When we’re doing an opening night for a show here at Japingka Gallery we usually tell a story.
There’s not a lot of pre-planning to it, we just pick a painting and talk to the people who are in the room about something that has a strong impact on us.
Let me give you an example. At our last opening two weeks ago, we picked this David Downs painting - Kurtal.
David's painting shows figures all dressed in ceremonial body paint with headdresses on, it is a big rain making ceremony. It's the oldest painting in the room, and he painted it in the mid-1980s.
David was the boss for this rain making ceremony out in the desert where he lived. We talked about that and we talked about his connection with Jimmy Pike, because he was from the same language group. They were from adjacent parts of the desert neighbourhood where they came from.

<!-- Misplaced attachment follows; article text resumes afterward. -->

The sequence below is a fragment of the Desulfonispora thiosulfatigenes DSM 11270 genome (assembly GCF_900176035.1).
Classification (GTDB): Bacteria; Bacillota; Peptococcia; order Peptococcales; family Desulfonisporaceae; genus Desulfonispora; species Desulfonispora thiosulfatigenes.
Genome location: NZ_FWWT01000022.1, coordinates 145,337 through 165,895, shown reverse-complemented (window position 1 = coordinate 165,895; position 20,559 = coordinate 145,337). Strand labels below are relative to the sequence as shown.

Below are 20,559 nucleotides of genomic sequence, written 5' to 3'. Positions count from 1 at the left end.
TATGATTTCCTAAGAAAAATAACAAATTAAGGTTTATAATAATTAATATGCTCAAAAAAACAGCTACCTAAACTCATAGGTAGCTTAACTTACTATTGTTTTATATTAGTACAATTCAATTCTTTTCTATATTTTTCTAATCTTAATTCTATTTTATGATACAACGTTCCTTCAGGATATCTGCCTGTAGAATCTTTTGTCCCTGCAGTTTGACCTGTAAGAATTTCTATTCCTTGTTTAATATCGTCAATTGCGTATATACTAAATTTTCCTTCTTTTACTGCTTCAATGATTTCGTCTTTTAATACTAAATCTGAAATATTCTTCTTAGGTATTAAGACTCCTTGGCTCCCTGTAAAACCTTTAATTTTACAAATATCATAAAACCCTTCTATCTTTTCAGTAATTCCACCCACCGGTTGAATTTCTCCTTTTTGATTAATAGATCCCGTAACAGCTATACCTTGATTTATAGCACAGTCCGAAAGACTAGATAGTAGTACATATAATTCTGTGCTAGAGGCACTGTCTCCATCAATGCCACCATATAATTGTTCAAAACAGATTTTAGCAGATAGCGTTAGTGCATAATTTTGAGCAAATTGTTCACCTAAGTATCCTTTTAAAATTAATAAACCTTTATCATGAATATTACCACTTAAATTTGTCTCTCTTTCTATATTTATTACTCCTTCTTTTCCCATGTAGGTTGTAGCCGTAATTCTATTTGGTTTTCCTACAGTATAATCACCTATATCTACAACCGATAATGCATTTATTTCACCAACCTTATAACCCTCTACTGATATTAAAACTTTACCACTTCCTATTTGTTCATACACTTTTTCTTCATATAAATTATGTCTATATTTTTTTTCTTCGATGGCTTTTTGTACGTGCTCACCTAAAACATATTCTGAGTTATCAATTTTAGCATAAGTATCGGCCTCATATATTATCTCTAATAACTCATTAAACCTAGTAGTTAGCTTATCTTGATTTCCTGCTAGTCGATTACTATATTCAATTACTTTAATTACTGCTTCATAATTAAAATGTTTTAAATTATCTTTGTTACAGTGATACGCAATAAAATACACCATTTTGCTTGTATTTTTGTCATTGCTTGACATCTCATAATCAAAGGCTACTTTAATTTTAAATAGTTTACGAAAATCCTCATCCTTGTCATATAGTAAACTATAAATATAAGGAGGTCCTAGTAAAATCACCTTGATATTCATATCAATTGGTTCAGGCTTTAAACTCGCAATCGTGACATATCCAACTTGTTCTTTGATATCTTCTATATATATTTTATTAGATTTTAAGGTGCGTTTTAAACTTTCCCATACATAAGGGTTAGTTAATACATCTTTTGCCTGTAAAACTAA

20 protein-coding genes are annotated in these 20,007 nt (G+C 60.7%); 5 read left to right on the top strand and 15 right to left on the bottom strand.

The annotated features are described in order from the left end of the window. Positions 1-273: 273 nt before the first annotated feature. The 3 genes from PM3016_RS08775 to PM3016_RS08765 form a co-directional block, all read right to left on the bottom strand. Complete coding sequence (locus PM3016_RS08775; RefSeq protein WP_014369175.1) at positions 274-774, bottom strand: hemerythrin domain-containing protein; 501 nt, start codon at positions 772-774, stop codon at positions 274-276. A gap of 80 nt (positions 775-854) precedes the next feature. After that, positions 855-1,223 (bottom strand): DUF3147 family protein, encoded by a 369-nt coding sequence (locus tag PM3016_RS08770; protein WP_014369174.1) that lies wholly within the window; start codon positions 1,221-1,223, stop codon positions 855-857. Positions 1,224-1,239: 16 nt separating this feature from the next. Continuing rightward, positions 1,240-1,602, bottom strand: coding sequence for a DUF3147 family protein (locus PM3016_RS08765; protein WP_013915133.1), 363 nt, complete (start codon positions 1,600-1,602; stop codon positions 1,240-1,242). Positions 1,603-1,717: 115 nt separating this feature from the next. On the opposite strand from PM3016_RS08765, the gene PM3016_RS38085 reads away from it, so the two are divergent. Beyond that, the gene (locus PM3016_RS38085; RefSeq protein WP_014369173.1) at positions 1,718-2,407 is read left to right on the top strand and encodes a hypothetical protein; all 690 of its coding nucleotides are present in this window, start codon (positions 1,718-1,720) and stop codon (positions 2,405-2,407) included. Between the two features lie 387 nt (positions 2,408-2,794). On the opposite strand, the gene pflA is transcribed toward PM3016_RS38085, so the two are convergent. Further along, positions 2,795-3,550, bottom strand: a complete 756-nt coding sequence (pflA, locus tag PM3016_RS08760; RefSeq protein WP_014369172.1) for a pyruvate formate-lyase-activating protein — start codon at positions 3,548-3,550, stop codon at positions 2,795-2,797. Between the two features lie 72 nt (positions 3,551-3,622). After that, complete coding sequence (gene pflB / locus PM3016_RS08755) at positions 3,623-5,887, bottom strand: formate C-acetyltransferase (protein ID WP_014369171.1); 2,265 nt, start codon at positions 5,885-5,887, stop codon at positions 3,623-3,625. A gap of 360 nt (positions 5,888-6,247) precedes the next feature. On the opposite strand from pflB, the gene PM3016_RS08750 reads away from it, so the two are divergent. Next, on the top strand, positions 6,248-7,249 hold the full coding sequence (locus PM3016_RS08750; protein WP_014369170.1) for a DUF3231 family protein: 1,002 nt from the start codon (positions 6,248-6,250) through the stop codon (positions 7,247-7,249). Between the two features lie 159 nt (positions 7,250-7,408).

In the late 1980s we took an exhibition of Jimmy Pike's to Tokyo. A request was made for a performance to go with the exhibition in Tokyo.
The young men who were dancing this exact dance and this exact ceremony or song that's in this painting came to Tokyo with us. It was their rainmaking performance that went with the exhibition of Jimmy Pike's artwork.
It's like one of those circular things now that this particular painting has come back to us. It’s beautiful example of the ceremony, painted by the custodian of the ceremony.
Then there’s another layer of connection tied in with Jimmy Pike and Japingka Gallery. It is a classic painting and a classic story and it means a lot to have the story present with us again.
See paintings in our collections by David Downs